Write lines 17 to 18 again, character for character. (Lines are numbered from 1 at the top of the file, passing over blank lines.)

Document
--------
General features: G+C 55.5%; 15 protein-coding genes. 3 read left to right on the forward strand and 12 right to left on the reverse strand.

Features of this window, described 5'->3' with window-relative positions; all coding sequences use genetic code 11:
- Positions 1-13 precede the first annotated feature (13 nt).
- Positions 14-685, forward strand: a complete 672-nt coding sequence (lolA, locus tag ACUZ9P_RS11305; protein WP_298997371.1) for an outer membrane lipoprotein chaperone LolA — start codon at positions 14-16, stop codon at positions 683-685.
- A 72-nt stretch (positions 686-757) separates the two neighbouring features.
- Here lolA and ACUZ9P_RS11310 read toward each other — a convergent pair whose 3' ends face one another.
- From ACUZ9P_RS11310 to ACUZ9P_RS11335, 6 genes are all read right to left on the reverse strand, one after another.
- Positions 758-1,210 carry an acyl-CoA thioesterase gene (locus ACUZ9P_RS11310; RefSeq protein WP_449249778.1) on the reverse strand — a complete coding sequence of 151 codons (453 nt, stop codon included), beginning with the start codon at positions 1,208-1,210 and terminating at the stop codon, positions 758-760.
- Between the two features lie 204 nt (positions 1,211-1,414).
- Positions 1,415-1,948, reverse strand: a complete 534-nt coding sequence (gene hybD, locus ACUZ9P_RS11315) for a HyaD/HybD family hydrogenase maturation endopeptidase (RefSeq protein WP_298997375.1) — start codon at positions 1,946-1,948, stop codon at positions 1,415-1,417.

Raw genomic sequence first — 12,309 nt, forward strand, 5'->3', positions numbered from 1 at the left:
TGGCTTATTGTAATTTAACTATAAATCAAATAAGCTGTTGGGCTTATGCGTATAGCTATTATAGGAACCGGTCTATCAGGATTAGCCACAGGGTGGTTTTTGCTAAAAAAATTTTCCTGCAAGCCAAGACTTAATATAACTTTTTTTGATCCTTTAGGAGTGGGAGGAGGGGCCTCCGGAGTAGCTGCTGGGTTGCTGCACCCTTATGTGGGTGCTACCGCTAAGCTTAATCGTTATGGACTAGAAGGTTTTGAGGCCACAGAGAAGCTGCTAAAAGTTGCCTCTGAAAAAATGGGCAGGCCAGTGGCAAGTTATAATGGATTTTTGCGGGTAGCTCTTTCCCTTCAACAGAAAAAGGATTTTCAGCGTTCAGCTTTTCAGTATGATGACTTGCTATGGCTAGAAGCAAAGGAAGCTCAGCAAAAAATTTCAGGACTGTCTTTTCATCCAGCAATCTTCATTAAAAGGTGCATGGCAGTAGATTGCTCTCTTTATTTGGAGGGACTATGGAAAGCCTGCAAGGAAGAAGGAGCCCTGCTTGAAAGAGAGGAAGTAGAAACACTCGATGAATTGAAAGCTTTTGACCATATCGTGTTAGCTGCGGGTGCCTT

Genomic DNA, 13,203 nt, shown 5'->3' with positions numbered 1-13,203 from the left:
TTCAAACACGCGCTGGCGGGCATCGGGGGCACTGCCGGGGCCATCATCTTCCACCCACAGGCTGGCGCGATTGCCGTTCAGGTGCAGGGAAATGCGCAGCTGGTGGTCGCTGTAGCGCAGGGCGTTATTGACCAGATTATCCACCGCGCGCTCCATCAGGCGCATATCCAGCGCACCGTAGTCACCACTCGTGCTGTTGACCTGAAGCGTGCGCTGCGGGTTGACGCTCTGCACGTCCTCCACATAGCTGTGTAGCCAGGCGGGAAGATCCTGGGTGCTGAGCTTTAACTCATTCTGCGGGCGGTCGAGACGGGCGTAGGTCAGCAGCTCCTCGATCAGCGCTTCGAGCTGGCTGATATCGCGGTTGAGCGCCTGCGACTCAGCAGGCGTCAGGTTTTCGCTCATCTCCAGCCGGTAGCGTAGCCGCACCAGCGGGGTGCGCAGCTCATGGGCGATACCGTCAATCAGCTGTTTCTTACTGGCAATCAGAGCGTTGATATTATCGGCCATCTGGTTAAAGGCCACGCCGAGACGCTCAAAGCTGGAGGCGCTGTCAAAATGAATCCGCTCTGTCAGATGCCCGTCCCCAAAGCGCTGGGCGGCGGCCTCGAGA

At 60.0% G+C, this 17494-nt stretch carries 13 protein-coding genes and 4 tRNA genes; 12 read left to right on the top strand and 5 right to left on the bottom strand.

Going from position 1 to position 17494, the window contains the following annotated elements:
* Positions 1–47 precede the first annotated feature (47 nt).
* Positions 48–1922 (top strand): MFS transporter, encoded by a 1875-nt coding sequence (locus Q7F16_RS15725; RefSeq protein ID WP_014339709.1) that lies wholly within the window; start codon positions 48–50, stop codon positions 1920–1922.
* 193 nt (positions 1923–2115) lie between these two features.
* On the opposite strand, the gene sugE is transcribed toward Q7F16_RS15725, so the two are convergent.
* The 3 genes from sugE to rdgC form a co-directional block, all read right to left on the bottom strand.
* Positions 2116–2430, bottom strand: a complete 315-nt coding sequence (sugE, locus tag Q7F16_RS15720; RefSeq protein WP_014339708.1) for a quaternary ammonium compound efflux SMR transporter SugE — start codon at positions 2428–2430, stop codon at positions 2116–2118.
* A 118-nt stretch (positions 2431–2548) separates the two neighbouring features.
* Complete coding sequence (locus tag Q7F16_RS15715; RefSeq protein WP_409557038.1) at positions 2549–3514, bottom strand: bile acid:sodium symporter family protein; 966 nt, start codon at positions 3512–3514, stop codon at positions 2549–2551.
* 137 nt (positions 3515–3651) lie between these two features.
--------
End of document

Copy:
* Positions 1–47 precede the first annotated feature (47 nt).
* Positions 48–1922 (top strand): MFS transporter, encoded by a 1875-nt coding sequence (locus Q7F16_RS15725; RefSeq protein ID WP_014339709.1) that lies wholly within the window; start codon positions 48–50, stop codon positions 1920–1922.